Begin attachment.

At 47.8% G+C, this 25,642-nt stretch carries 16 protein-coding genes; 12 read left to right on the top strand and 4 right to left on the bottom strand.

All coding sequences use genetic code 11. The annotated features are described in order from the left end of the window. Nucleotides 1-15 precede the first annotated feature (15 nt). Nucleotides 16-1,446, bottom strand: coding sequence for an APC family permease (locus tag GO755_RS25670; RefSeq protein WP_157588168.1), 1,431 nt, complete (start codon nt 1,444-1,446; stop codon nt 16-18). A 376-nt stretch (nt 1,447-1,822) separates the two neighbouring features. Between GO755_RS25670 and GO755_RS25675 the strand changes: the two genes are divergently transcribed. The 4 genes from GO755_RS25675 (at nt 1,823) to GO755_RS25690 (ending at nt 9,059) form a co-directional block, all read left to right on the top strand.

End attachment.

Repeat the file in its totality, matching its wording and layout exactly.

At 47.8% G+C, this 25,642-nt stretch carries 16 protein-coding genes; 12 read left to right on the top strand and 4 right to left on the bottom strand.

All coding sequences use genetic code 11. The annotated features are described in order from the left end of the window. Nucleotides 1-15 precede the first annotated feature (15 nt). Nucleotides 16-1,446, bottom strand: coding sequence for an APC family permease (locus tag GO755_RS25670; RefSeq protein WP_157588168.1), 1,431 nt, complete (start codon nt 1,444-1,446; stop codon nt 16-18). A 376-nt stretch (nt 1,447-1,822) separates the two neighbouring features. Between GO755_RS25670 and GO755_RS25675 the strand changes: the two genes are divergently transcribed. The 4 genes from GO755_RS25675 (at nt 1,823) to GO755_RS25690 (ending at nt 9,059) form a co-directional block, all read left to right on the top strand.